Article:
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Furlough Planning: An Art and a Science Supported by Technology and Sound Change Management

Kathie Topel, Director Business Performance Improvement
Andrew Prabucki, Associate Director Business Performance Improvement

As many companies fight for survival in the current business environment, project teams may find themselves revising schedules to accommodate furloughs and abbreviated timelines. While this sounds like, and often is, a chaotic situation forced by an extraordinary event, business intelligence tools can bring rhyme and reason to the chaos, and alleviate much of the anxiety experienced both by those furloughed and those left to run the business in survival mode.

Improving the availability of data and developing insightful visualizations and dashboards are techniques that are well-applied to a broad range of business problems. By applying data visualization and workflow automation not only to traditional processes like billing, but also now to furlough planning, businesses can avoid crucial errors and delays that affect short-term cash flow.

Many businesses adopted a furlough strategy in response to a reduction of cash flow attributable to COVID-19. Unlike layoffs, furloughs recognize the temporary nature of the pandemic. They are undertaken because the business is hoping to retain its high-performing staff but either rotate them or use them on a reduced schedule to manage the continuing work while controlling costs during a sudden revenue drop. Currently, this strategy is complicated by the fact that even this remaining workforce was abruptly required to work remotely. Ensuring that rotating employees have the information to reenter a workstream and pick up where another colleague left off is critical to a furlough plan – and challenging to execute without thorough process transparency.

Workflow automation and data visualization technologies provide the means to identify who is working on what at all times, how best to cover for furloughed employees in their absence, and how to speed up their reentry into the workstream upon their return. For managers, the same technologies can provide easily accessible, graphical information to help them identify problems and delays and enable them to intervene rapidly, despite the disruption.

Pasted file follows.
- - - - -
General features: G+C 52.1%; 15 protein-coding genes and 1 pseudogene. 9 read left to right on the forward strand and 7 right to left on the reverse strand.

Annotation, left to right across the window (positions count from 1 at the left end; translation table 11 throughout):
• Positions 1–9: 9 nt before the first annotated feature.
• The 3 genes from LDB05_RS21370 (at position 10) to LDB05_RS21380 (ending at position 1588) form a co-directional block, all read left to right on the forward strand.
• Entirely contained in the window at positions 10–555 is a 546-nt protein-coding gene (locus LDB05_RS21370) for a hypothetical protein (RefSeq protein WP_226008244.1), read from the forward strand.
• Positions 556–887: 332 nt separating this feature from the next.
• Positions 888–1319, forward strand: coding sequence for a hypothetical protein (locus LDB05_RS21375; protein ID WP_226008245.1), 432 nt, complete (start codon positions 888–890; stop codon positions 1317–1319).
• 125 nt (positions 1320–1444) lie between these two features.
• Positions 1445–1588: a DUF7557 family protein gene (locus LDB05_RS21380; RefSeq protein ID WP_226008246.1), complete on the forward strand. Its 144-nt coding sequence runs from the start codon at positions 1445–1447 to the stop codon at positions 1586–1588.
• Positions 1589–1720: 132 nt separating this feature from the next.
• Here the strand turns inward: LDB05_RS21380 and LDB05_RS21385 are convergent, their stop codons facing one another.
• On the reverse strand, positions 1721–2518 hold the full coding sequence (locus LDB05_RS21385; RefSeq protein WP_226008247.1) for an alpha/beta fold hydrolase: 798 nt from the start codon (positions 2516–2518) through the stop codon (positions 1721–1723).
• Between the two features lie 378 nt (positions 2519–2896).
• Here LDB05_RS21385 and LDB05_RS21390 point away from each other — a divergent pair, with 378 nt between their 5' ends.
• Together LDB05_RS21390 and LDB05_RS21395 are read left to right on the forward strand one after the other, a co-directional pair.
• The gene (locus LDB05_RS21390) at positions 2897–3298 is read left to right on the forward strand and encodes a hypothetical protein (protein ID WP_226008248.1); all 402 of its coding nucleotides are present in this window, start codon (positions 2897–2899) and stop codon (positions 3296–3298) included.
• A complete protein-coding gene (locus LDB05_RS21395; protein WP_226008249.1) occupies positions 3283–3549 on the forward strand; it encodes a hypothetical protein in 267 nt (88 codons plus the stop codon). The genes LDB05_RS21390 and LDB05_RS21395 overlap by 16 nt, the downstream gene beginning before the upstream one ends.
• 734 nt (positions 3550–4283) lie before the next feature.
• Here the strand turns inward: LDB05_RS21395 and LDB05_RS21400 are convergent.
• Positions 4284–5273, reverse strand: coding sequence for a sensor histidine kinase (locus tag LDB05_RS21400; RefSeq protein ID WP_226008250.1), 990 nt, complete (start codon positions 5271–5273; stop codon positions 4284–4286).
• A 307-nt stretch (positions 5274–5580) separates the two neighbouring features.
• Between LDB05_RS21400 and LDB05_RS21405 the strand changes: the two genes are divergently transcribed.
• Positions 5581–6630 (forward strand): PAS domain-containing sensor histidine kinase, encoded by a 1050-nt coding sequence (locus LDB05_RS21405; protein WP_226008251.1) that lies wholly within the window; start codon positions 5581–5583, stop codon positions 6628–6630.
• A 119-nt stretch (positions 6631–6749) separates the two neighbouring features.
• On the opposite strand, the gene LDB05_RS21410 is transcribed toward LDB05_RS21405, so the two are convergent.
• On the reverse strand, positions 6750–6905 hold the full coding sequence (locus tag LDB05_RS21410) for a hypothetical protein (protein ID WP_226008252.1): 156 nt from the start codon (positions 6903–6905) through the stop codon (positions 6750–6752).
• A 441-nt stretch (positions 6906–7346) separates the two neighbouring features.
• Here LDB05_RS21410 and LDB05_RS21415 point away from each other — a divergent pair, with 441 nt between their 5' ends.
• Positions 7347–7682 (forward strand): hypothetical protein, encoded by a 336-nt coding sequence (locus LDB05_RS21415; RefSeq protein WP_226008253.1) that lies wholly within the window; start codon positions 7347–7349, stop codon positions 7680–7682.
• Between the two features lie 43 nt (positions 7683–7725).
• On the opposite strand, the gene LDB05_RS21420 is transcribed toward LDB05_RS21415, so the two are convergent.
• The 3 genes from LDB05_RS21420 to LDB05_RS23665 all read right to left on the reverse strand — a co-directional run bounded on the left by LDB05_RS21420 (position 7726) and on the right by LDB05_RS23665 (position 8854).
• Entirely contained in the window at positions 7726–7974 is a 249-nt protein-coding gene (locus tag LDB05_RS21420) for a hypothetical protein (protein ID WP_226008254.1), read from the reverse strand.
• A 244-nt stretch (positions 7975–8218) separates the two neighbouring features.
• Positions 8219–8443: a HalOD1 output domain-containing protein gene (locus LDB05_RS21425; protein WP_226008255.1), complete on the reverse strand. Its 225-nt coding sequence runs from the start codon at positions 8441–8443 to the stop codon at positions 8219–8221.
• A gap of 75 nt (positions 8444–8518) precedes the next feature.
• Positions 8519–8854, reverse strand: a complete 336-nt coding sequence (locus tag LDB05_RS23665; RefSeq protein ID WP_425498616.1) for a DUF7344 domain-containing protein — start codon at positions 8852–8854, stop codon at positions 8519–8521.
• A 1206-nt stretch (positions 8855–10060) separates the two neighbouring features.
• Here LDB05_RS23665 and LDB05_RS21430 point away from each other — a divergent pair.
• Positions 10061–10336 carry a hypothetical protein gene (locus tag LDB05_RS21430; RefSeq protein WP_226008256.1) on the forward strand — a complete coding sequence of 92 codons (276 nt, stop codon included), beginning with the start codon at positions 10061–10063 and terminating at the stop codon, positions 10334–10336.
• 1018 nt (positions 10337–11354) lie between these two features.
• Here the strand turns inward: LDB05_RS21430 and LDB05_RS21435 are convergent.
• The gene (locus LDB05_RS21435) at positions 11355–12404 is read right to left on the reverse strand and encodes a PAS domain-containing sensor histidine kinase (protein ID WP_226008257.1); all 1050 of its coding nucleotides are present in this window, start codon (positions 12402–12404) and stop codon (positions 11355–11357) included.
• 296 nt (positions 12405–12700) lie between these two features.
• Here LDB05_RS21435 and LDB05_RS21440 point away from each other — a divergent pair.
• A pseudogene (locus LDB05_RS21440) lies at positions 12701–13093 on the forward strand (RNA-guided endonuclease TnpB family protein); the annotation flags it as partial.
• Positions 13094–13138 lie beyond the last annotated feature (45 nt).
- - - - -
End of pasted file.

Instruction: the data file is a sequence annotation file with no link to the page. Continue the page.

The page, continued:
Successful organizations, however, not only leverage the available data for better planning; they also consider the human factor – how will these furlough disruptions impact their people? When formulating a furlough strategy, the ability to execute change management ensures alignment with the organization’s financial and operational goals.

Intelligent Furlough Planning With Technology

Furloughs can be surprisingly complex to plan effectively, and many businesses struggle to understand which team members must continue to work for the business during a sudden downturn. Examining the dollar value of work in process or inventory is not particularly informative in this decision-making process. Neither is assessing the cost of each worker. It’s more meaningful to focus on sales and transaction volume and to consider which roles contribute most directly to building up short-term cash flow. Accounting clerks, for example, often have more to do with making bank deposits than more senior roles do.

To schedule furloughs strategically, businesses should consider which roles tie directly to cash flow cycle activities. These roles typically include sales, billing and collections. Paradoxically, we often see these teams reduced first, including in the current pandemic environment when increasing sales and collections is paramount. Billing promptly is evermore essential as clients extend payment terms, and prompt collection efforts are crucial to accumulate the cash that the struggling business needs to survive. In addition, it is smart to prioritize the technologists who enable and support the multitude of employees who have recently begun working remotely.